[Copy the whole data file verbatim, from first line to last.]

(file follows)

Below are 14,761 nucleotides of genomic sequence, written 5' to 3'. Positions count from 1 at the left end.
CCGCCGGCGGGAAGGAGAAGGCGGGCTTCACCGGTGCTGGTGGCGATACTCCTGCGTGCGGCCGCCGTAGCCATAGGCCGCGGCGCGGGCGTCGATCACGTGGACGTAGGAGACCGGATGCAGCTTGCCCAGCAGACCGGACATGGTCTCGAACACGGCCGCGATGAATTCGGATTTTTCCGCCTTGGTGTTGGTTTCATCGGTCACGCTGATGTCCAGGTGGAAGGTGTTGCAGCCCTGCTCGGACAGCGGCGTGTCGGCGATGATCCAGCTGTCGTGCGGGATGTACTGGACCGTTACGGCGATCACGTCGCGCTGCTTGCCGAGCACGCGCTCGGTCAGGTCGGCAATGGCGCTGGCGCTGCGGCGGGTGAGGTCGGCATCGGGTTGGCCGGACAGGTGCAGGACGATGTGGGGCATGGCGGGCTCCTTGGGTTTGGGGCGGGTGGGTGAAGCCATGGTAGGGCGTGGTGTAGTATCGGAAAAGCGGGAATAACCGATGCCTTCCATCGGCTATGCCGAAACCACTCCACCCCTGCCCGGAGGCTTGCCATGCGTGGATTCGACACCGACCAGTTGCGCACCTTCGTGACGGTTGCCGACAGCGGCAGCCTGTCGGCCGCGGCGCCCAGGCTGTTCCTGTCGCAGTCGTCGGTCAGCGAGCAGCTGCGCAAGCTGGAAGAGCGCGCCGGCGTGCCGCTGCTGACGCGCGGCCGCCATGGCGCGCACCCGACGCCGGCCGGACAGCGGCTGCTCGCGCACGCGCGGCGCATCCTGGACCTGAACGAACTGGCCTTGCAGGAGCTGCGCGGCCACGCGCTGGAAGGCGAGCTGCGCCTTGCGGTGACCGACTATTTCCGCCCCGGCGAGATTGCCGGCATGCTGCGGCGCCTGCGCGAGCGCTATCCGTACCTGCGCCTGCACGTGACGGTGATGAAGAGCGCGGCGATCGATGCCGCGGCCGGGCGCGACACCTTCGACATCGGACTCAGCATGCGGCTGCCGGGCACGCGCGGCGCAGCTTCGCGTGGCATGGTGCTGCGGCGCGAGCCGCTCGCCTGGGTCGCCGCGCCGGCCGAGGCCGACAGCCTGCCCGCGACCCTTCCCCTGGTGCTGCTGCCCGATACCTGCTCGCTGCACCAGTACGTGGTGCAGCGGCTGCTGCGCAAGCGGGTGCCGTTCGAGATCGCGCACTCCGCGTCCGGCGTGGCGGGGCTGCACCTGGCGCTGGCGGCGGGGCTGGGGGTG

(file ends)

Below are 14,761 nucleotides of genomic sequence, written 5' to 3'. Positions count from 1 at the left end.
CCGCCGGCGGGAAGGAGAAGGCGGGCTTCACCGGTGCTGGTGGCGATACTCCTGCGTGCGGCCGCCGTAGCCATAGGCCGCGGCGCGGGCGTCGATCACGTGGACGTAGGAGACCGGATGCAGCTTGCCCAGCAGACCGGACATGGTCTCGAACACGGCCGCGATGAATTCGGATTTTTCCGCCTTGGTGTTGGTTTCATCGGTCACGCTGATGTCCAGGTGGAAGGTGTTGCAGCCCTGCTCGGACAGCGGCGTGTCGGCGATGATCCAGCTGTCGTGCGGGATGTACTGGACCGTTACGGCGATCACGTCGCGCTGCTTGCCGAGCACGCGCTCGGTCAGGTCGGCAATGGCGCTGGCGCTGCGGCGGGTGAGGTCGGCATCGGGTTGGCCGGACAGGTGCAGGACGATGTGGGGCATGGCGGGCTCCTTGGGTTTGGGGCGGGTGGGTGAAGCCATGGTAGGGCGTGGTGTAGTATCGGAAAAGCGGGAATAACCGATGCCTTCCATCGGCTATGCCGAAACCACTCCACCCCTGCCCGGAGGCTTGCCATGCGTGGATTCGACACCGACCAGTTGCGCACCTTCGTGACGGTTGCCGACAGCGGCAGCCTGTCGGCCGCGGCGCCCAGGCTGTTCCTGTCGCAGTCGTCGGTCAGCGAGCAGCTGCGCAAGCTGGAAGAGCGCGCCGGCGTGCCGCTGCTGACGCGCGGCCGCCATGGCGCGCACCCGACGCCGGCCGGACAGCGGCTGCTCGCGCACGCGCGGCGCATCCTGGACCTGAACGAACTGGCCTTGCAGGAGCTGCGCGGCCACGCGCTGGAAGGCGAGCTGCGCCTTGCGGTGACCGACTATTTCCGCCCCGGCGAGATTGCCGGCATGCTGCGGCGCCTGCGCGAGCGCTATCCGTACCTGCGCCTGCACGTGACGGTGATGAAGAGCGCGGCGATCGATGCCGCGGCCGGGCGCGACACCTTCGACATCGGACTCAGCATGCGGCTGCCGGGCACGCGCGGCGCAGCTTCGCGTGGCATGGTGCTGCGGCGCGAGCCGCTCGCCTGGGTCGCCGCGCCGGCCGAGGCCGACAGCCTGCCCGCGACCCTTCCCCTGGTGCTGCTGCCCGATACCTGCTCGCTGCACCAGTACGTGGTGCAGCGGCTGCTGCGCAAGCGGGTGCCGTTCGAGATCGCGCACTCCGCGTCCGGCGTGGCGGGGCTGCACCTGGCGCTGGCGGCGGGGCTGGGGGTG